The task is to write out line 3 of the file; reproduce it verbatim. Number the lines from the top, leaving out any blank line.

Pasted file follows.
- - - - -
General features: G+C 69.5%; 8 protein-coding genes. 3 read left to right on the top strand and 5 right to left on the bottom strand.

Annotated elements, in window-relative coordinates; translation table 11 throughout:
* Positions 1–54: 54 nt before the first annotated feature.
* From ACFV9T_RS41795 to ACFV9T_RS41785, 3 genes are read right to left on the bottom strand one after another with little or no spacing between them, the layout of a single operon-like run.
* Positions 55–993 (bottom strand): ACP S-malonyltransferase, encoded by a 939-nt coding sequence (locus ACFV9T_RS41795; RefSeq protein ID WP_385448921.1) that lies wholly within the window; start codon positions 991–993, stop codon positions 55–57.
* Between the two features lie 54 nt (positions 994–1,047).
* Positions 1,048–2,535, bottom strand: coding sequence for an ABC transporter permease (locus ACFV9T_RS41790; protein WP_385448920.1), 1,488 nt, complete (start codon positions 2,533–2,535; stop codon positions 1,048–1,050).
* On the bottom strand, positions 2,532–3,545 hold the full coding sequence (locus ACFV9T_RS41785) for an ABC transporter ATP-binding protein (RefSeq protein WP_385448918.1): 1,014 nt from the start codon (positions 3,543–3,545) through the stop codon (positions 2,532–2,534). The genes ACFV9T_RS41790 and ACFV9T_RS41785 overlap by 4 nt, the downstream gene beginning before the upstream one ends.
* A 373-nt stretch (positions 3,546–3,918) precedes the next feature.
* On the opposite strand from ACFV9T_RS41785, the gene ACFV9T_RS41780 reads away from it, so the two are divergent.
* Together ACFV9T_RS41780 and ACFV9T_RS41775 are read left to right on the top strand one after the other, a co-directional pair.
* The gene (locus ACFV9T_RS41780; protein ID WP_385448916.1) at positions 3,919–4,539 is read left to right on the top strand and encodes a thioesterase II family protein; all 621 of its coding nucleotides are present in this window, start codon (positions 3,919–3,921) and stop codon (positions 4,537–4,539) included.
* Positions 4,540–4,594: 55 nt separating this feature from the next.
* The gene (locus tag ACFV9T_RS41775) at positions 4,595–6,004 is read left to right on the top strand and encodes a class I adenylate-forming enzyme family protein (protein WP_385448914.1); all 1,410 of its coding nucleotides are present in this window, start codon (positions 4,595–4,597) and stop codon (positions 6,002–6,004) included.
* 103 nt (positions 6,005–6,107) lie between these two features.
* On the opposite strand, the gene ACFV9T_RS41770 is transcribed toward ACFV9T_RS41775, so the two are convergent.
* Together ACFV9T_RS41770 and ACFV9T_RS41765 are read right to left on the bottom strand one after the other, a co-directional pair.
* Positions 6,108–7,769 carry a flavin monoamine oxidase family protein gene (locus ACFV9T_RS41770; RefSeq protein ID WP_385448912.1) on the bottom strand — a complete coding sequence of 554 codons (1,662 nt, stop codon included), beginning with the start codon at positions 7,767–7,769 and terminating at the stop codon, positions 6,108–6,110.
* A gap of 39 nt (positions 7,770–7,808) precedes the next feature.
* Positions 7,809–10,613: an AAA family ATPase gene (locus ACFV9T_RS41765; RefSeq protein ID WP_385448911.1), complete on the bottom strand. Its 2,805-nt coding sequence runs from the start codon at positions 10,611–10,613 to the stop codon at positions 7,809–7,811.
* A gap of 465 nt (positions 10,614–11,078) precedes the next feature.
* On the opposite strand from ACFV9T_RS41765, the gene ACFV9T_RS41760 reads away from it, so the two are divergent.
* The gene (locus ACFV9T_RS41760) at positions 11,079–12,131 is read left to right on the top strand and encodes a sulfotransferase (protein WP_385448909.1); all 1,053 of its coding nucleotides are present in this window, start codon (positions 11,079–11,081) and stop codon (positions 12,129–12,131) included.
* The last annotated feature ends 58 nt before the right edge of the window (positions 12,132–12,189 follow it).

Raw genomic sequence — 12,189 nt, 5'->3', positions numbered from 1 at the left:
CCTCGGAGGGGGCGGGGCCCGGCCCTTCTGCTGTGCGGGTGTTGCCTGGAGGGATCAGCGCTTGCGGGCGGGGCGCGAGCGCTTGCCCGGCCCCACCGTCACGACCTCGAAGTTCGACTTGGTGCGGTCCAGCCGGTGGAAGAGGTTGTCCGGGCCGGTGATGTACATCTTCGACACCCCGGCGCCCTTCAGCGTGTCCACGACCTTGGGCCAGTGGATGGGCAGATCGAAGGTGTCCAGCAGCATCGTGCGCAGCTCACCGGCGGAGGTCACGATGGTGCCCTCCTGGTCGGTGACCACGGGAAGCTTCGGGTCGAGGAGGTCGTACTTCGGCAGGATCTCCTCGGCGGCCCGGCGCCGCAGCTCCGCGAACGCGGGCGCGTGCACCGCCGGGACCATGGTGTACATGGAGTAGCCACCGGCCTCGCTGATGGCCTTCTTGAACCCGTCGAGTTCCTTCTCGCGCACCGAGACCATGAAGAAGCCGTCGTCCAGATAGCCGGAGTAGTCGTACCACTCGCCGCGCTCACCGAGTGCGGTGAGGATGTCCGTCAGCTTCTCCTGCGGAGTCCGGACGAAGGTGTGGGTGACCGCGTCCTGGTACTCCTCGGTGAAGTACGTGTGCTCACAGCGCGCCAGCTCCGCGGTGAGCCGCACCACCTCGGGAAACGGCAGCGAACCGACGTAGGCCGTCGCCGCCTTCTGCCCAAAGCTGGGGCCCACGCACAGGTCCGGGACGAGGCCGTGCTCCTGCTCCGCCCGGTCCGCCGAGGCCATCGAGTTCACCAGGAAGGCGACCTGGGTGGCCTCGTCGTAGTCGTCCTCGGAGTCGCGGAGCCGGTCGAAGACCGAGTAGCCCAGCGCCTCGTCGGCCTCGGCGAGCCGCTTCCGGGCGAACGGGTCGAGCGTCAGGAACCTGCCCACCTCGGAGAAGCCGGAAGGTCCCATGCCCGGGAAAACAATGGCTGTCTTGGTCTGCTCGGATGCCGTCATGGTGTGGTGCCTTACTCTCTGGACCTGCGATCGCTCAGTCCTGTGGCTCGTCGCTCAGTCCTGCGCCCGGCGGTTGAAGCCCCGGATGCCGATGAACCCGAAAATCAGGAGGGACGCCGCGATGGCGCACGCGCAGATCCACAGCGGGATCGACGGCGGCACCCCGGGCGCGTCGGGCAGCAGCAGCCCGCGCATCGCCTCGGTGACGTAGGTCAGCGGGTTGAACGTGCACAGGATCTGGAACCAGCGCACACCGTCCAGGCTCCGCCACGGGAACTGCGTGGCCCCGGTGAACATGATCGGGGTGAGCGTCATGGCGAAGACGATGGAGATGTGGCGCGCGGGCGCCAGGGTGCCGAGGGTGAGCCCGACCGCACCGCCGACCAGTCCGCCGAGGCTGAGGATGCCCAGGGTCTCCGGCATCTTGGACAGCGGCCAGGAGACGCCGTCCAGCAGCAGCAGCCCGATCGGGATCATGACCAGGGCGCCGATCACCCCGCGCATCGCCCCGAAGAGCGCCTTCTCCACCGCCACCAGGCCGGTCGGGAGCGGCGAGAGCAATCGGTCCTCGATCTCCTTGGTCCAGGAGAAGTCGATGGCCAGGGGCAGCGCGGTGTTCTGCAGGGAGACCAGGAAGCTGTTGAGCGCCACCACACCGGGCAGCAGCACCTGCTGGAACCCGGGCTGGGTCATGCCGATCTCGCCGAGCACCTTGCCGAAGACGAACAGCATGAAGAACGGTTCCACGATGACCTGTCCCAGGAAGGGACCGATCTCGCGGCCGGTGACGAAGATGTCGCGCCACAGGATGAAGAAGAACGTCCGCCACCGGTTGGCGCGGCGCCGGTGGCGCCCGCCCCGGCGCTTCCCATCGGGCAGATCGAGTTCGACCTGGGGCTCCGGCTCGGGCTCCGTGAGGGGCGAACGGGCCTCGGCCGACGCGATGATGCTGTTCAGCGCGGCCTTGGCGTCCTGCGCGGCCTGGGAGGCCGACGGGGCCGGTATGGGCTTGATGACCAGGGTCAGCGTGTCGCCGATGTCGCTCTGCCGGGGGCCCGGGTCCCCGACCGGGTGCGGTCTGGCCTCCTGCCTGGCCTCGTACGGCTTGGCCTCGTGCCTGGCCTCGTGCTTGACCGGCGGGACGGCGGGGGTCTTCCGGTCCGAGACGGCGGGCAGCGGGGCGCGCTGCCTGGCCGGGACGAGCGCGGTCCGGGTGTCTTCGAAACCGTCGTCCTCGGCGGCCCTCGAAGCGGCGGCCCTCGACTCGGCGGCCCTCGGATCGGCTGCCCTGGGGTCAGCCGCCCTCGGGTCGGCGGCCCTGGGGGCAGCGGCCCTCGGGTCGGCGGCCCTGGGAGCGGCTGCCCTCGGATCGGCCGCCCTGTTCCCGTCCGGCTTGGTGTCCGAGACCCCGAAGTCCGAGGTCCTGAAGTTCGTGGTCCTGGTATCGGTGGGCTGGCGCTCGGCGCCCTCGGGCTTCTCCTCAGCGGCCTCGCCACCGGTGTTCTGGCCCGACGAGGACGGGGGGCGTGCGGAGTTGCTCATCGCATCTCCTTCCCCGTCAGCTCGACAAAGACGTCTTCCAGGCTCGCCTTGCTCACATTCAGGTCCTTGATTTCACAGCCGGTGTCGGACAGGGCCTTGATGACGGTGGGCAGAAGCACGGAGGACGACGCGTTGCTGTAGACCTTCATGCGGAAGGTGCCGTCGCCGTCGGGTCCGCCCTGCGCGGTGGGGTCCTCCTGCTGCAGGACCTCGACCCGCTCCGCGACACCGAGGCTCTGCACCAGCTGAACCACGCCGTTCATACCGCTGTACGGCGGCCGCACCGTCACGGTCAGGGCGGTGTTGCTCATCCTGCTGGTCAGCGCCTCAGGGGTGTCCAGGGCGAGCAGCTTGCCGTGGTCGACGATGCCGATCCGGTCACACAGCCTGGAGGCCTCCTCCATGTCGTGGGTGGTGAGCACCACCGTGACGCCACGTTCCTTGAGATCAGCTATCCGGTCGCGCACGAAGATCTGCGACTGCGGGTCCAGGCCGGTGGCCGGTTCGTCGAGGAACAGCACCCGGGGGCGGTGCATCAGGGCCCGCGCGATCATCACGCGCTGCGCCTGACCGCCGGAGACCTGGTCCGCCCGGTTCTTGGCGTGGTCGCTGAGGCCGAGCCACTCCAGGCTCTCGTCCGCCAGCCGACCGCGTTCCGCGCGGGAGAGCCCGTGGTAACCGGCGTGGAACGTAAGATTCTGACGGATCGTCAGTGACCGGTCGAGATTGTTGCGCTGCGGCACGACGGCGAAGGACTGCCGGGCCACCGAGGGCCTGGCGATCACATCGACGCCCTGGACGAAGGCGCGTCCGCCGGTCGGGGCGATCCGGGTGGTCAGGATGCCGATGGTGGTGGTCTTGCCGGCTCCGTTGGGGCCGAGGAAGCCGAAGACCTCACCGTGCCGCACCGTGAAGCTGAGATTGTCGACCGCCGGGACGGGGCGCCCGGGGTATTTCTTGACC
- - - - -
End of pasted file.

* Positions 1–54: 54 nt before the first annotated feature.